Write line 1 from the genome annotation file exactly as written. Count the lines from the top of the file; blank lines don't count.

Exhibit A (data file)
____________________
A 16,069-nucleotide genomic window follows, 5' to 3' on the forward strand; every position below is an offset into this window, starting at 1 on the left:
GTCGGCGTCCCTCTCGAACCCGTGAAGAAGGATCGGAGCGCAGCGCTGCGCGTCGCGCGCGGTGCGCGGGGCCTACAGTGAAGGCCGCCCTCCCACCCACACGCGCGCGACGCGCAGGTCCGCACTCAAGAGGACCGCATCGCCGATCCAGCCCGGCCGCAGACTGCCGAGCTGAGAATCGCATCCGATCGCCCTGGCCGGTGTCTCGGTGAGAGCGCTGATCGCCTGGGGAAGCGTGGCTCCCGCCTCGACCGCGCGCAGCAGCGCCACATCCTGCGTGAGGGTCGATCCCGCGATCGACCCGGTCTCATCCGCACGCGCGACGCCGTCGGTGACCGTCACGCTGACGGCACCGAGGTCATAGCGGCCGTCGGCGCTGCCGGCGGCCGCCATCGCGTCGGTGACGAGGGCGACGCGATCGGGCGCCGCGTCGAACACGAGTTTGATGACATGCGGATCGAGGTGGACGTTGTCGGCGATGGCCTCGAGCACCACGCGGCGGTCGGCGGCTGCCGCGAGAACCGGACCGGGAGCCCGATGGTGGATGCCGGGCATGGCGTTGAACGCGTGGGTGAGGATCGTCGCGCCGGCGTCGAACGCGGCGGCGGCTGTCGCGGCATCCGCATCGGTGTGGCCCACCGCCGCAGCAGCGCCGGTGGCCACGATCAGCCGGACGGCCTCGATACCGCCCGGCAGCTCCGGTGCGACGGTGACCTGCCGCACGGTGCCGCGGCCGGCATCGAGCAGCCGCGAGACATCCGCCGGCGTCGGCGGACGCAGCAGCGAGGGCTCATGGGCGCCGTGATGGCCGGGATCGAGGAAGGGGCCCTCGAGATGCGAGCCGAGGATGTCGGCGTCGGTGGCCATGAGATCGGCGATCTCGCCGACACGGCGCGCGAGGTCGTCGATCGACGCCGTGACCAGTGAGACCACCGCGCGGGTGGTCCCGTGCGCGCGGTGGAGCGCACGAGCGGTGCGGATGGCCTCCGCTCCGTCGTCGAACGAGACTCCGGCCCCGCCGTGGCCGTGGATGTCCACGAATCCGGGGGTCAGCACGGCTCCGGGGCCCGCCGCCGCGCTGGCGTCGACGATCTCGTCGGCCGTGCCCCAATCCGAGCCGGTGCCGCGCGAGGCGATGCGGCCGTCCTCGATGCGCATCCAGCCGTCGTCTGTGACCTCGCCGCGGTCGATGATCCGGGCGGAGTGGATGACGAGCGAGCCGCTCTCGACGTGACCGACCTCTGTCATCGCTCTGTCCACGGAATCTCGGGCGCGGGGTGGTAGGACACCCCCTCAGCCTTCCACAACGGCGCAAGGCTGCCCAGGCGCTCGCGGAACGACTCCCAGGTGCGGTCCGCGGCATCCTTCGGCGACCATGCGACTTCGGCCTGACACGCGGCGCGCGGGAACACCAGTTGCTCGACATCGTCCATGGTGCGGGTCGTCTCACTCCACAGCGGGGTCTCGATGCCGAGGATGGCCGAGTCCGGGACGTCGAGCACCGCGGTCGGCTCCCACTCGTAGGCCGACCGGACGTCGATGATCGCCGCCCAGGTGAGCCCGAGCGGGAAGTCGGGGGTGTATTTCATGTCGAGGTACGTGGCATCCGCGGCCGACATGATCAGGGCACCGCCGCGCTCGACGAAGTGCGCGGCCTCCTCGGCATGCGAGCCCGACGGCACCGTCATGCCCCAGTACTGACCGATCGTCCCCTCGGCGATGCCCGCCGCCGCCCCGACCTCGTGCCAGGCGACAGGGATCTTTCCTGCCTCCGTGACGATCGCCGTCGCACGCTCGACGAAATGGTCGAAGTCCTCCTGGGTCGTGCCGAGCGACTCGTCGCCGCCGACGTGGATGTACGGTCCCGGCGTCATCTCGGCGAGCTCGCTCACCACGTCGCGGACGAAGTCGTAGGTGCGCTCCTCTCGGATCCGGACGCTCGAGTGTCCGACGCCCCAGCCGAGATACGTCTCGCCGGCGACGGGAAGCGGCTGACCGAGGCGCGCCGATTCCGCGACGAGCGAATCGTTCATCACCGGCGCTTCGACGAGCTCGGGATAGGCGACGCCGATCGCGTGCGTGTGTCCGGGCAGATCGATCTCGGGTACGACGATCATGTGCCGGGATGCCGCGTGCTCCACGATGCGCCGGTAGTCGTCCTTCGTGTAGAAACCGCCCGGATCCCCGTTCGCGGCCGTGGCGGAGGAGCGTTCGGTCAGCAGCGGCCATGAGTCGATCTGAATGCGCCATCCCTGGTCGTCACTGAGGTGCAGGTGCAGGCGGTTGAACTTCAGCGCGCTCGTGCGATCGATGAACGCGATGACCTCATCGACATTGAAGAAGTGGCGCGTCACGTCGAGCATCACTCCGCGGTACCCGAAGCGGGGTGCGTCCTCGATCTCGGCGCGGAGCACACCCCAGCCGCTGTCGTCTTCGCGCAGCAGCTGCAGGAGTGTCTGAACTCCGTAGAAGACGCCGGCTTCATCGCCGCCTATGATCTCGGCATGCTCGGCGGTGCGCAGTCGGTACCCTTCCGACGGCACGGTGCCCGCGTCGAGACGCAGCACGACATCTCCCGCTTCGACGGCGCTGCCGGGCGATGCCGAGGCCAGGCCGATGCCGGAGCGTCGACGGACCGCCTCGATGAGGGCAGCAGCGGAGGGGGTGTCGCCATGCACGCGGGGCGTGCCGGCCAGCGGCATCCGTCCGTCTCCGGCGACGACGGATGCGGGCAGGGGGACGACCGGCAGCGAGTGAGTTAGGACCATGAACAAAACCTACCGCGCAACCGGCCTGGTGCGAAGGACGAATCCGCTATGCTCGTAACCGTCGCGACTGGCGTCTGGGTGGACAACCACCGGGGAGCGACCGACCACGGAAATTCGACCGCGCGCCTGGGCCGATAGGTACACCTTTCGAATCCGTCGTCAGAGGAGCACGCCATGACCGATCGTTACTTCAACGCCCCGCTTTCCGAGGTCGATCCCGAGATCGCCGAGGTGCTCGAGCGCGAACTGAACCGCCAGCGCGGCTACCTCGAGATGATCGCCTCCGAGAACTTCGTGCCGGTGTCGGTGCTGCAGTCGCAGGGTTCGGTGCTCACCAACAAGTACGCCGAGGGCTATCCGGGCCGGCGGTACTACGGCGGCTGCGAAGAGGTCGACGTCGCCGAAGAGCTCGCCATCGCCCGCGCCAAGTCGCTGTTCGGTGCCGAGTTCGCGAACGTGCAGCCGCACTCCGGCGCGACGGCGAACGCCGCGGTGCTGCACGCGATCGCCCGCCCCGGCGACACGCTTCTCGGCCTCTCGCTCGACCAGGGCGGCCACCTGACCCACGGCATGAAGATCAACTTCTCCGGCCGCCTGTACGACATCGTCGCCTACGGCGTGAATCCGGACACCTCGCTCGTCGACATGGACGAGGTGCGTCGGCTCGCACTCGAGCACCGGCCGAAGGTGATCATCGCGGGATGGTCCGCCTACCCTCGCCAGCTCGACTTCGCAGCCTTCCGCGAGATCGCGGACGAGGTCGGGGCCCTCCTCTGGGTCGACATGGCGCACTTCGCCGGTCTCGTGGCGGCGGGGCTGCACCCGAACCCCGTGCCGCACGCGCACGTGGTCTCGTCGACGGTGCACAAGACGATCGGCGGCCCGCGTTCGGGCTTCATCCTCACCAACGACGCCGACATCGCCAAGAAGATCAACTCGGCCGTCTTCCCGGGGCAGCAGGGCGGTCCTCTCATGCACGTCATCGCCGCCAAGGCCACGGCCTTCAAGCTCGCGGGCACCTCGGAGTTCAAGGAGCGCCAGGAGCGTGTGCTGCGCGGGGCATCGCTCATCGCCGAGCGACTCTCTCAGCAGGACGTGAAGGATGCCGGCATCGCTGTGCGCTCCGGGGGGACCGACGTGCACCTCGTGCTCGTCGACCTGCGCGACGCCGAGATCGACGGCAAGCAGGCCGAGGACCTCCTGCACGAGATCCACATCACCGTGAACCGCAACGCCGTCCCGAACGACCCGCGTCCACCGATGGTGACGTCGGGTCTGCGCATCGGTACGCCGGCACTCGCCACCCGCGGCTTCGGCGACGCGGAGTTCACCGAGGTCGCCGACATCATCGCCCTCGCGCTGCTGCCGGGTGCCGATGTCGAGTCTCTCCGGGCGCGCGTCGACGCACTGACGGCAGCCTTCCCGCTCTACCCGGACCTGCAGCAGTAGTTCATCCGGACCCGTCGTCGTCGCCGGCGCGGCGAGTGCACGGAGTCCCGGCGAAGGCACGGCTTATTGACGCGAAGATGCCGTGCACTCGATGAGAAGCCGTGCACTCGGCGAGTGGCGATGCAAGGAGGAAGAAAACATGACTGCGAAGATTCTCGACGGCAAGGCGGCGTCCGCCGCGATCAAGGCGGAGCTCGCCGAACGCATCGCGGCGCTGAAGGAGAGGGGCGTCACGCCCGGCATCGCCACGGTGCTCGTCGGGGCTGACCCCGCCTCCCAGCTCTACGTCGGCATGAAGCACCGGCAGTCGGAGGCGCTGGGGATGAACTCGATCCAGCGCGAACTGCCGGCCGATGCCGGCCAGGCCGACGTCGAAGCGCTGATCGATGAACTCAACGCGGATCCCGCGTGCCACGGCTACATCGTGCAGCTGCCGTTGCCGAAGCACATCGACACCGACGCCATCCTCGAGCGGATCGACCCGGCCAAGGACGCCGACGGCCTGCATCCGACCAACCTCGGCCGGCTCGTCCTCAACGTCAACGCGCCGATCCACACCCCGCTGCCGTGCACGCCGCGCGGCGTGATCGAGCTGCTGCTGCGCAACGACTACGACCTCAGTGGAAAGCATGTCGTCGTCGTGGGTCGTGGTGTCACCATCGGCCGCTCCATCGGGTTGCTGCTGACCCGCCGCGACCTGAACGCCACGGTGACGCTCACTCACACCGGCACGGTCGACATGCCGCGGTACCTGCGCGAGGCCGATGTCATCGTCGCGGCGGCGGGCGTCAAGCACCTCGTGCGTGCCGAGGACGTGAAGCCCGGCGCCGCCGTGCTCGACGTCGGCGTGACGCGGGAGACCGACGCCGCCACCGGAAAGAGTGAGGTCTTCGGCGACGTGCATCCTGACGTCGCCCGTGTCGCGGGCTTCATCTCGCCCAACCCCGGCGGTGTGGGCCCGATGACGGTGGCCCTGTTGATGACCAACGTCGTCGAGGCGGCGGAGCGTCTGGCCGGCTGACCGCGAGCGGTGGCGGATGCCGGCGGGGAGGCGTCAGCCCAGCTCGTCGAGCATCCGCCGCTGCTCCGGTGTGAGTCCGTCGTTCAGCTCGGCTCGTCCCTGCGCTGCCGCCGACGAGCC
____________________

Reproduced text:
A 16,069-nucleotide genomic window follows, 5' to 3' on the forward strand; every position below is an offset into this window, starting at 1 on the left: